From the strict training given in the Payson academies by the Rev. Joseph O. Metcalf and the Rev. William M. Corbin, Miss Shepherd was well prepared for the opportunities afforded Brooklyn Heights Seminary, conducted by Dr. Charles E. West and Miss Mary A. Bringham, afterward president of Mount Holyoke College. Following her graduation Miss Shepherd taught in Brooklyn Heights Seminary until her marriage to Dr. Reuben Woods of Chicago. In 1870 Doctor and Mrs. Woods came to Payson where Doctor Woods was associated with his father-in-law and continued in practice for six years. A change of climate seemed essential for health and Doctor and Mrs. Woods went to Oakland, California, with the promise that Doctor Shepherd would soon follow them to the Pacific Coast. Business complications and close associations combined to retain him in the old home. A life of leisure ceased to appeal to him and he often expressed a wish “to die in the harness.” The wish was granted. Despite the entreaties of the household and of the neighbors he insisted on riding through a raging storm to Bluff Hall where a patient was critically ill. To all remonstrance’s he answered in his firm, quiet way, “the man has put his life in all my care. I must not fail him.” The exposure resulted in a brief fatal illness. On the eighth of March, 1880, the second physician who came to Payson, the senior physician of Adams County, ended his consecrated service of forty years.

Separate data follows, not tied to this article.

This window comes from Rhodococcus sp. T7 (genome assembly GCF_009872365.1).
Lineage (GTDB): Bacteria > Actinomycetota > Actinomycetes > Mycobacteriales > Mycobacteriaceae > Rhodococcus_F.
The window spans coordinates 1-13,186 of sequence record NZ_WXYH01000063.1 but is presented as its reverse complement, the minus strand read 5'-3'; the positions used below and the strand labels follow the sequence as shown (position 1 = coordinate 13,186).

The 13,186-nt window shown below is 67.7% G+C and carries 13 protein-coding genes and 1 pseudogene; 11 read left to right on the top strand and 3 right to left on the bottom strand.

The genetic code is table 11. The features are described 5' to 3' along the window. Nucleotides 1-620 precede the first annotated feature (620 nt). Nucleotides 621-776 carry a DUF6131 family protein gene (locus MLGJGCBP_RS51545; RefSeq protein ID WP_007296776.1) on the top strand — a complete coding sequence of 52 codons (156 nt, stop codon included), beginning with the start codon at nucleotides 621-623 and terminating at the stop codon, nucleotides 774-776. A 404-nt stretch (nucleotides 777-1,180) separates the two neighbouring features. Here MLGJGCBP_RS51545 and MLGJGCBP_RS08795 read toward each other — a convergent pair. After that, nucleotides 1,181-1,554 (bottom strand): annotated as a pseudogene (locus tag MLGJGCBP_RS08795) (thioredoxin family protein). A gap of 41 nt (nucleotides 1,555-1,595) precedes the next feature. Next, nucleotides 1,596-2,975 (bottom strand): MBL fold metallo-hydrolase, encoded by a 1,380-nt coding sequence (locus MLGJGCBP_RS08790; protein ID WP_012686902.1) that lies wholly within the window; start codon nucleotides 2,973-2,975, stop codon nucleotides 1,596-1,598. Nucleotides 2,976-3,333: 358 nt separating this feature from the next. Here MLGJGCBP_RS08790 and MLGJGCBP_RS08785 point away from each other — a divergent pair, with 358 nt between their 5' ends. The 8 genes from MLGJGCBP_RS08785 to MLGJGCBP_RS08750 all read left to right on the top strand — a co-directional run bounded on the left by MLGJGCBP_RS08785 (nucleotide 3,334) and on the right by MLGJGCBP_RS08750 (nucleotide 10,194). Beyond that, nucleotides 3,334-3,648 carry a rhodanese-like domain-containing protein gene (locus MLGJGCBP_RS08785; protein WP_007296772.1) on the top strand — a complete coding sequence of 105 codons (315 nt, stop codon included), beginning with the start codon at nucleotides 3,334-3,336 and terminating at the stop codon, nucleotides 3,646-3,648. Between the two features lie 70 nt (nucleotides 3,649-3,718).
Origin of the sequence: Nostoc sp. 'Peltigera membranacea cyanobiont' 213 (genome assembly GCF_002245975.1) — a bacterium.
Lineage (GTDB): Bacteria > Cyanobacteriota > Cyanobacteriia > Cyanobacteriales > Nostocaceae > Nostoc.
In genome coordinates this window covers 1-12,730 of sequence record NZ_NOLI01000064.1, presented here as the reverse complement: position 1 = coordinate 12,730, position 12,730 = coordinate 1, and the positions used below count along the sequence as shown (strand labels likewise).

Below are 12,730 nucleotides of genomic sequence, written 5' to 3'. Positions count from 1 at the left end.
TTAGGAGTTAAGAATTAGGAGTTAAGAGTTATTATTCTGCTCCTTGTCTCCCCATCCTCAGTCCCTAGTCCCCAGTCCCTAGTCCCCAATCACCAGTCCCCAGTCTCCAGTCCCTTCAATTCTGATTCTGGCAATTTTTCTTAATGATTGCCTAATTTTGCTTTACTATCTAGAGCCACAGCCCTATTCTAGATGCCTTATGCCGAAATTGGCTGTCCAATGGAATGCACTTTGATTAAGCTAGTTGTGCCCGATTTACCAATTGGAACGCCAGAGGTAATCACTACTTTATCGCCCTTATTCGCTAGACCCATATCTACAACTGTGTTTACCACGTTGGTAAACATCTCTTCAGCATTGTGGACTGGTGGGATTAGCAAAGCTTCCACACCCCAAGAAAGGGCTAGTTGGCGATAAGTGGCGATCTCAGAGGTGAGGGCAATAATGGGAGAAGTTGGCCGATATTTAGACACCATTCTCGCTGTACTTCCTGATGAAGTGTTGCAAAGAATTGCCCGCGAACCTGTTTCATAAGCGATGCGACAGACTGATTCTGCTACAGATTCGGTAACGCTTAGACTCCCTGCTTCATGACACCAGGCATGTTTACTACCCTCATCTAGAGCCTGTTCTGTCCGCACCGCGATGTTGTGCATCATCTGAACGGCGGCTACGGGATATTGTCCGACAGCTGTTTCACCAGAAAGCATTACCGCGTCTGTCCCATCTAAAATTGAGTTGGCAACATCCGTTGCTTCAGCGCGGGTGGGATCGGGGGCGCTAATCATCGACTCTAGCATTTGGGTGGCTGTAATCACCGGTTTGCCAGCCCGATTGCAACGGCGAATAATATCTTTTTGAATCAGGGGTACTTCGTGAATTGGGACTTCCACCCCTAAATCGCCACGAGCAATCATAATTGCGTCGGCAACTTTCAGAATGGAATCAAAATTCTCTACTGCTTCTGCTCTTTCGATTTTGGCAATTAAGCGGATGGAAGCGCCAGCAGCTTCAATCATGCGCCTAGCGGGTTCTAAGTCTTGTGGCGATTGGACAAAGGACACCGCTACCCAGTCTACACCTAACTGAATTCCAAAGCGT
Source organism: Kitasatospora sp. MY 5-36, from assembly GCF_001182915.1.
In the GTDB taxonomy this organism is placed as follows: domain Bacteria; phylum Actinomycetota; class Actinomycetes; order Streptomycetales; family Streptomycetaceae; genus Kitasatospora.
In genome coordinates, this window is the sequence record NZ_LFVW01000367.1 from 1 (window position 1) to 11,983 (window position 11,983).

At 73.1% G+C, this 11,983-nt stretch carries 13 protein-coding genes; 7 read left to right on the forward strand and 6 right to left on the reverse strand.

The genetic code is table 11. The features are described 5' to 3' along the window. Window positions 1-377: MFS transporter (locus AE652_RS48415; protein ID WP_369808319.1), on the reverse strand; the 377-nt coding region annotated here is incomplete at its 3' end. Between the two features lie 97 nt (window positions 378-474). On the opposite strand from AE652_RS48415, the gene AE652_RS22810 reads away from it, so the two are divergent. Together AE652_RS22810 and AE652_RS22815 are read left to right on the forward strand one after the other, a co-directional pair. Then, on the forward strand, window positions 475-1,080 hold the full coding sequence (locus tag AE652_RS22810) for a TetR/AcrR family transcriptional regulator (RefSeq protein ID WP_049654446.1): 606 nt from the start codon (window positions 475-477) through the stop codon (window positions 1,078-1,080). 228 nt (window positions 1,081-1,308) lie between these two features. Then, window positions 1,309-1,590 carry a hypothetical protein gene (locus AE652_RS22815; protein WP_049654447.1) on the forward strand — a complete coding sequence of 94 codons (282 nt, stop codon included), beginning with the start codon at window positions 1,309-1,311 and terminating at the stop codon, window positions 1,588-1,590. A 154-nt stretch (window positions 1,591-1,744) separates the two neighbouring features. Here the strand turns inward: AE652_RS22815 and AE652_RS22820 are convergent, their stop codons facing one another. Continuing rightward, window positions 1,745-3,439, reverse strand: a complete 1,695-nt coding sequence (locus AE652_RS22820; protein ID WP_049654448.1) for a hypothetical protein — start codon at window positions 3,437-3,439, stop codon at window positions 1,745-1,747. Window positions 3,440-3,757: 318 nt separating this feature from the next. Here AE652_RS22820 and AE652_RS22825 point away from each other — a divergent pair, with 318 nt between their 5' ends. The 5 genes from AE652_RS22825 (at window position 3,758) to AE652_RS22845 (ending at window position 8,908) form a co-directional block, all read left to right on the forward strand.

Greater love has no man than this, that he lay down his life for his friends. Seldom does the sense of sorrow so pervade an entire community as when the announcement of his death was made known. Sadly and gratefully was recalled what he had done, what he had stood for, what he was. There was bereavement not only for the trusted physician but also for the giving up of the devoted family friend. There were vivid memories of the low, mellow voice as it spoke words of kindly cheer, of wise counsel, of fatherly comfort. There were sacred memories of hours when the tender clasp of his gentle hand conveyed a heartfelt sympathy which no words could express.
“Honour a physician according to thy need of him with the honours due unto him.”
“For verily the Lord hath created him, – and from him is peace upon the face of the earth.”
File contributed by Barbara Freeman
Source: “Quincy and Adams County History and Representative Men” Vol. II, pp. 1231-1233. Chicago and New York: Lewis Publishing Co., 1919.